Egyptian women have been using a number of hashtags — among them #Idon’tFeelSafeOnTheStreet, #AntiHarassment and #ExposeHarasser — on social networking sites to speak up about the daily sexual harassment they experience. These campaigns are part of an effort to expose harassers and break the silence surrounding their crimes, which are haunting women in Egypt. Women have tweeted myriad incidents along with advocating the courage to expose and confront harassers.
Nancy Atieh, 20, published a post on Facebook Jan. 12 in an attempt to expose a man in his 50s who regularly takes the bus from a station downtown, during which time he molests females. She took and posted a picture of him to warn her colleagues who transit the same station. "Photographing harassers and exposing them is the best way to confront them,” she wrote.
Haitham Tabi, an Egyptian journalist, called on women to tweet their concerns using the hashtag #Idon’tFeelSafeOnTheStreet, after a number of reports he wrote on the public harassment of women. “Let people know that your concerns about walking on the streets are real and not exaggerated,” he told Al-Monitor of his encouragement to women. Tabi also said, “Calling on girls to talk about their suffering was a way to challenge those who are in denial about widespread sexual harassment.”
He said people should be careful since the situation has degenerated, stressing, “Women are greatly threatened in Egypt.” Tabi emphasized the need for the state to protect women and make them feel safe. “The state, which is fighting terrorism, has to protect girls on the streets,” he said.
On Dec. 8, a 19-year-old woman jumped into the Nile from the Qasr al-Nil bridge and drowned in a bid to escape a harasser who had been following her. No passersby intervened to protect her. Eyewitnesses said that the offender threatened to throw nitric acid on her.
Former interim President Adly Mansour issued a decree June 6, 2014, amending some provisions of the penal code to deal with sexual harassment. Days later, on June 10, a woman suffered severe burns after she was sexually abused in Tahrir Square during the inauguration of President Abdel Fattah al-Sisi.
The Egyptian penal code includes three articles relating to sexual harassment. They stipulate the issuance of sanctions for crimes committed by force or threat or involving obscene acts toward women. In such instances, harassers face six months to five years in prison, in addition to a fine of up to 50,000 Egyptian pounds ($6,991).
No law in Egypt, however, addresses sexual harassment as a social problem, and the punishments do not suit the level of physical, sexual or verbal abuse. Moreover, the laws do not clearly state implementation mechanisms or compel the state to provide security for women.
Egyptian official and security institutions have stressed through the media that they have taken action to address the phenomenon of sexual harassment against women, including creating departments in the police force to combat it. Despite this, many women have complained of the ill-treatment they received at police stations when they tried to lodge complaints against harassers.
Amani Abboud, 26, told Al-Monitor, “I was verbally and physically abused by a man about 50 years of age in a public transport vehicle in the city center and in front of a police station.” She said, “Judging by the traffic in the street, I thought I could expose the harasser, so I tried to scream and pull him toward the police station. To my surprise, the police refused to issue a citation against him.” Abboud stated, “The officer told me that a citation would be of no benefit to me and that it was better for me to go home without causing problems.”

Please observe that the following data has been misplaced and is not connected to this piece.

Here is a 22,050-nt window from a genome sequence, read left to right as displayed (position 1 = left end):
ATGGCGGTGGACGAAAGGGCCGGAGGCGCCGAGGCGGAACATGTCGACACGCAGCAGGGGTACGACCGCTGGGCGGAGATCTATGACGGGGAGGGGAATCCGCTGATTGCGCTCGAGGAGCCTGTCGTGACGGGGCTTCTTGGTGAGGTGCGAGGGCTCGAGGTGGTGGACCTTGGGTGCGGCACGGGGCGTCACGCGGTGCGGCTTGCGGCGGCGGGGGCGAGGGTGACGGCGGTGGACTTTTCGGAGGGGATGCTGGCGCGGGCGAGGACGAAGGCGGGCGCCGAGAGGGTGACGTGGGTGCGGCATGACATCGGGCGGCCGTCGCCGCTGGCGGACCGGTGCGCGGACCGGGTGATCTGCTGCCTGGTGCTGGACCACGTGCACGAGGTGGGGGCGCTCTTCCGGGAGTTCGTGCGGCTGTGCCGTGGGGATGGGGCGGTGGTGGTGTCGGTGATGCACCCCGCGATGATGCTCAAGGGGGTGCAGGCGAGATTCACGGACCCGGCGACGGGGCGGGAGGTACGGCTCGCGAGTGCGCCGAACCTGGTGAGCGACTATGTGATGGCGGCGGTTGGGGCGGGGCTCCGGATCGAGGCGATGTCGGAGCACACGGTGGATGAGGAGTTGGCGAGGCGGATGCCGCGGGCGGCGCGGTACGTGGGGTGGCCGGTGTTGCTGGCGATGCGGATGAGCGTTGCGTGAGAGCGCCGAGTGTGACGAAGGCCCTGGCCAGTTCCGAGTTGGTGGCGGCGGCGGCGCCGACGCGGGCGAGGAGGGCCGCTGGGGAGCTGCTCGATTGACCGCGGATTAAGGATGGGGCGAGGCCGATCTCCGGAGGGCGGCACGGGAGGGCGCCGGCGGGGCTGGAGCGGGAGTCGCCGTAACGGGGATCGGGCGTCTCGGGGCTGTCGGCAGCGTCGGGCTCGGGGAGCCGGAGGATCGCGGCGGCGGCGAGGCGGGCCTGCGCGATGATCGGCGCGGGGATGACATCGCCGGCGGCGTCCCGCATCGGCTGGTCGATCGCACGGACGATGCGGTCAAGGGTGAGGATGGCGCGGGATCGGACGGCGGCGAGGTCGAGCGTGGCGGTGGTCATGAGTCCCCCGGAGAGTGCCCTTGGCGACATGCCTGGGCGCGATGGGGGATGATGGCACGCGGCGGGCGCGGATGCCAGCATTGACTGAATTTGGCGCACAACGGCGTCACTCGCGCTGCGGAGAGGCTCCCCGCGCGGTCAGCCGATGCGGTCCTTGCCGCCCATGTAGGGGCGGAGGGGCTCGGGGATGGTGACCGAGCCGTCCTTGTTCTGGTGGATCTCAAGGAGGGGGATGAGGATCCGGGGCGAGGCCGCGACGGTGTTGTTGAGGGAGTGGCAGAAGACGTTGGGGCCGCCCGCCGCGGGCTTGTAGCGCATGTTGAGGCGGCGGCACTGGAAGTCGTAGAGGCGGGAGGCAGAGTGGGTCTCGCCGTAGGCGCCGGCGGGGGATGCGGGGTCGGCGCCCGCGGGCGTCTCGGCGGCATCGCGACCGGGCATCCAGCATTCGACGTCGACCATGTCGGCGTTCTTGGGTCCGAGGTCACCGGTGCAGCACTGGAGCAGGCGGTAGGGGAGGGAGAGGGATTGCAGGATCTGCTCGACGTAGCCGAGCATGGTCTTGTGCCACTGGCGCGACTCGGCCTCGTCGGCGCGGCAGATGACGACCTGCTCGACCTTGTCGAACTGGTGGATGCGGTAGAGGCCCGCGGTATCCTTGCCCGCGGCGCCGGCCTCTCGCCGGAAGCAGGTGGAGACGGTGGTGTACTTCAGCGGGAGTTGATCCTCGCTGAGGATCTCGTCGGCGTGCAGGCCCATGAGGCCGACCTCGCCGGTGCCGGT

Amani later tried to lodge her complaint with human rights organizations in Egypt. “I have given up on being granted my right to police protection,” she said.
Fathi Farid, coordinator of the I Saw Harassment initiative, told Al-Monitor, “The laws in Egypt have failed to deter sexual harassment against women.” According to him, “The law that is supposed to prohibit sexual harassment should be amended. The amendments should include a clear definition of what an anti-harassment law is as well as protect witnesses and informants from media defamation.”
Not many people have high hopes of being able to rely on the Egyptian police to fight sexual harassment in the streets. “We cannot trust the anti-harassment division in the regular police when the person in charge of this department believes that harassment is only triggered by revealing female attire,” Farid said.
A Dec. 26 report by I Saw Harassment on a case of sexual harassment 100 days into Sisi's term pointed to the involvement of some police officers and administrators in violations against women. At the time, the most recent such incident had occurred Dec. 21 and involved the rape of a university student in a police car.
Said Sadiq, a professor of political sociology, told Al-Monitor, “The lack of the security and judiciary performing their role and the weakness of the concept of respect for personal freedoms are both behind the exacerbation of the problem in Egyptian society.”
Sadiq described sexual harassment, an act of violence against women, as a “complicated issue” in Egypt. “No solutions can be found as long as the official institutions do not realize the seriousness of the issue,” he said.
Campaigns and initiatives are being launched to address sexual harassment in Egypt, and training sessions are being held for women to protect themselves on the streets. Many women are also daring to speak publicly, on social networking sites, about what they have experienced. The political establishment must act to protect women from the daily violence they are being exposed to since the state's attention does not appear to be focused on fighting harassment.
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